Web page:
The six years since the introduction of the single farm payment have seen the euro value at which it is paid fluctuate by more than 25%. At the time of writing, the euro reached a 56-week high at more than 90p.
This exposes claimants to an equally volatile SFP income. At the worst exchange rate at which SFP has been paid (see table), a 100,000 euro payment would have been worth £67,770 while the best rate would have paid almost £91,000.
That risk can be reduced by hedging, which allows an exchange rate to be booked on the currency markets.
Most SFP claimants take their payment in sterling. For these, the most common hedging method is to book a forward contract known as a contract for difference which obliges them to sell euros for sterling at a pre-agreed rate on a specific date, usually on 30 September when the SFP rate is set. These are sometimes carried out on 1 October.
“These transactions will be executed by a bank or broker which will close out the trade for you. As you will have no euros to sell, the bank or broker will effect an equal and opposite contract at the spot rate on the chosen date,” explains Ben Wilkinson of accountant Chavereys.
“Depending on market movements, you will realise either a profit which will make up for any disadvantage after the SFP rate setting or a loss to set against an advantage you will have after the SFP rate setting.”
The forward-booked exchange rate and the actual SFP exchange rate should offset each other so that the net financial result achieves the pre-agreed rate with the bank or broker.
Claimants who receive sterling SFP can hedge its value any time before 30 September each year. The European Central Bank exchange rate on this date is used to set the rate at which SFP is paid in sterling. Those who receive SFP in euro can hedge at any time before their SFP payment is made to them.
Mr Wilkinson cautions that claimants considering hedging need to think carefully about the likely euro value of their SFP, taking into account modulation and any other deductions so that the amount hedged can be as closely aligned as possible to the final euro payment.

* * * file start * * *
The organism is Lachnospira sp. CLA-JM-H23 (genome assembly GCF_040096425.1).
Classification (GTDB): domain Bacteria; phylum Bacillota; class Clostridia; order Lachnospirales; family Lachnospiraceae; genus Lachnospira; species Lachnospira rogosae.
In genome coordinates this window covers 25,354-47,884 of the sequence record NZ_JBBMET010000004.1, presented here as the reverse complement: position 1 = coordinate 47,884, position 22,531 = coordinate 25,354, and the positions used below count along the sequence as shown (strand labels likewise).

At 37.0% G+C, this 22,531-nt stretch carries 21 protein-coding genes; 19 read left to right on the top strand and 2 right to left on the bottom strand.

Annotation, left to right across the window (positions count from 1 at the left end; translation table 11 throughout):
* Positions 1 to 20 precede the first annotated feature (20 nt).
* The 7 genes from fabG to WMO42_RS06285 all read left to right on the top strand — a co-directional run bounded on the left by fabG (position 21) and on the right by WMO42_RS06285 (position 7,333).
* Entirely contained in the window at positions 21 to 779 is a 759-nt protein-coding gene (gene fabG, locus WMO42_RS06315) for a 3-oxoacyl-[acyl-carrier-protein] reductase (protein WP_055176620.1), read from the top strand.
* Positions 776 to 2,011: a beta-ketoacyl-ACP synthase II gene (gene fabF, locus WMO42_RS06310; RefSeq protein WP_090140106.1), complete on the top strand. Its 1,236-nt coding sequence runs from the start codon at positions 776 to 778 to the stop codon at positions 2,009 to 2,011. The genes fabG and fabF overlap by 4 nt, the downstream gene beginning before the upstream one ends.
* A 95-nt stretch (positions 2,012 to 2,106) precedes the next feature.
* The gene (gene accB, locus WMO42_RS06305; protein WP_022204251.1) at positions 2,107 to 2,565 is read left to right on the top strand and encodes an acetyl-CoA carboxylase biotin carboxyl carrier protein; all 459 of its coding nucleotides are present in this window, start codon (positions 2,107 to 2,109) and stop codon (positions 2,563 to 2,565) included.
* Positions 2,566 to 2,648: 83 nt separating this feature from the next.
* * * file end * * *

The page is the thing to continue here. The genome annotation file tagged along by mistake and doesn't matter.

For those who select to have SFP paid in euro, the most common approach is to use a flexible forward contract to fix the exchange rate within a certain timescale. “The flexibility of this is extremely important, you don’t want to have to worry about receiving your SFP within a certain timescale,” says Tom Barclay of currency broker WorldFirst.
“Seventy percent of clients have their own euro account but for those who don’t, their euros are paid into our SFP euro account and we transfer the value of their SFP in sterling to their individual sterling bank accounts on the same day.”
Habits have changed, says Mr Barclay. Two years ago, farmers generally wanted to hedge or fix 100% of the value of their SFP. “Now we have greater volatility, more are choosing to hedge in tranches.
“The point of hedging is risk management, not trying to second guess what the market will do,” he says. “Currency management should be a regular item on the farm management agenda.
“We make our money on the spread between the interbank (market) rate of exchange for the currency and the rate we offer to customers, which is always within 1% of the interbank rate, no matter what the size of the transaction.”
He advises checking brokers’ credit ratings, especially if euro SFP payments are to go into the broker’s euro account.
Apart from forward contracts, there are several other ways farmers can protect their SFP, including currency options which protect from adverse rate movements but also allow them to benefit if the rate improves. However, options require more detailed knowledge and management than fixed forward contracts.
Forward contracts require a deposit of up to 15% of the value of the transaction but where banks hold security over a farming business, deposits are not always required.
A participating forward is a type of option that requires a reduced deposit and allows participants to benefit from 50% of any favourable exchange rate movement.
* Are you getting a good rate – how far is it from the interbank rate?
* Are costs catered for by rate offered or separate fees or premiums?
* How flexible is your contract?Are there penalties?
* Is a deposit required – is it competitive?
* What happens if you do not receive SFP by expected date? Some contracts allow for bringing forward or rolling on but check cost of this – others will be closed out automatically